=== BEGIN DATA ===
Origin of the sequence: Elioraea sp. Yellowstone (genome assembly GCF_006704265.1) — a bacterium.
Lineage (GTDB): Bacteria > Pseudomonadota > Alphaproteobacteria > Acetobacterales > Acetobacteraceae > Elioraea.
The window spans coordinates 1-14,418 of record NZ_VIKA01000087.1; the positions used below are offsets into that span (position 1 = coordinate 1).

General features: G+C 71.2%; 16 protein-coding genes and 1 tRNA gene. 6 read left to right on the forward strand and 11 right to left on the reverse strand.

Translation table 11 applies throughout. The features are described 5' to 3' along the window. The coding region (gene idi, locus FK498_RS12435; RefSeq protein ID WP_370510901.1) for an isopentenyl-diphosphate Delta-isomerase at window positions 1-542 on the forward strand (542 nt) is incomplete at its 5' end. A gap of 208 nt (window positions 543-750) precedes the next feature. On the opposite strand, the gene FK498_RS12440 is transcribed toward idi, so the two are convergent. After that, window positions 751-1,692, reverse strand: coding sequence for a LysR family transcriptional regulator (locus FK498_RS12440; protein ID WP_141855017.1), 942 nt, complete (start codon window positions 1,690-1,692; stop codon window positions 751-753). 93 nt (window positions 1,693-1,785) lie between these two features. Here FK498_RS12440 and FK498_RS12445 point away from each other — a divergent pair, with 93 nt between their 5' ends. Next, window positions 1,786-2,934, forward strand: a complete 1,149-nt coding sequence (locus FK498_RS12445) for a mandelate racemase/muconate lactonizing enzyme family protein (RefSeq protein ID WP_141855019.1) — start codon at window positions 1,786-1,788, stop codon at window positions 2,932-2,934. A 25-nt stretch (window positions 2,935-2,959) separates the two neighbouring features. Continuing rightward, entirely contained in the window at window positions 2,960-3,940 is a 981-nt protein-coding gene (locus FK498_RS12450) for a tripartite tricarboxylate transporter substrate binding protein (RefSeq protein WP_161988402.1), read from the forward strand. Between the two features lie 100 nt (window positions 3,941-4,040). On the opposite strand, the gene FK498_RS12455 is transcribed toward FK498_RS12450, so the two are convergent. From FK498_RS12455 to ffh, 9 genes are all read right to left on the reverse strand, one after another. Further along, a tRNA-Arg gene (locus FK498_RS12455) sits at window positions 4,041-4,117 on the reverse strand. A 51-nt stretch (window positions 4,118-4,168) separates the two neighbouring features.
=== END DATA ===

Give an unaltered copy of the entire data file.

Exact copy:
Origin of the sequence: Elioraea sp. Yellowstone (genome assembly GCF_006704265.1) — a bacterium.
Lineage (GTDB): Bacteria > Pseudomonadota > Alphaproteobacteria > Acetobacterales > Acetobacteraceae > Elioraea.
The window spans coordinates 1-14,418 of record NZ_VIKA01000087.1; the positions used below are offsets into that span (position 1 = coordinate 1).

General features: G+C 71.2%; 16 protein-coding genes and 1 tRNA gene. 6 read left to right on the forward strand and 11 right to left on the reverse strand.

Translation table 11 applies throughout. The features are described 5' to 3' along the window. The coding region (gene idi, locus FK498_RS12435; RefSeq protein ID WP_370510901.1) for an isopentenyl-diphosphate Delta-isomerase at window positions 1-542 on the forward strand (542 nt) is incomplete at its 5' end. A gap of 208 nt (window positions 543-750) precedes the next feature. On the opposite strand, the gene FK498_RS12440 is transcribed toward idi, so the two are convergent. After that, window positions 751-1,692, reverse strand: coding sequence for a LysR family transcriptional regulator (locus FK498_RS12440; protein ID WP_141855017.1), 942 nt, complete (start codon window positions 1,690-1,692; stop codon window positions 751-753). 93 nt (window positions 1,693-1,785) lie between these two features. Here FK498_RS12440 and FK498_RS12445 point away from each other — a divergent pair, with 93 nt between their 5' ends. Next, window positions 1,786-2,934, forward strand: a complete 1,149-nt coding sequence (locus FK498_RS12445) for a mandelate racemase/muconate lactonizing enzyme family protein (RefSeq protein ID WP_141855019.1) — start codon at window positions 1,786-1,788, stop codon at window positions 2,932-2,934. A 25-nt stretch (window positions 2,935-2,959) separates the two neighbouring features. Continuing rightward, entirely contained in the window at window positions 2,960-3,940 is a 981-nt protein-coding gene (locus FK498_RS12450) for a tripartite tricarboxylate transporter substrate binding protein (RefSeq protein WP_161988402.1), read from the forward strand. Between the two features lie 100 nt (window positions 3,941-4,040). On the opposite strand, the gene FK498_RS12455 is transcribed toward FK498_RS12450, so the two are convergent. From FK498_RS12455 to ffh, 9 genes are all read right to left on the reverse strand, one after another. Further along, a tRNA-Arg gene (locus FK498_RS12455) sits at window positions 4,041-4,117 on the reverse strand. A 51-nt stretch (window positions 4,118-4,168) separates the two neighbouring features.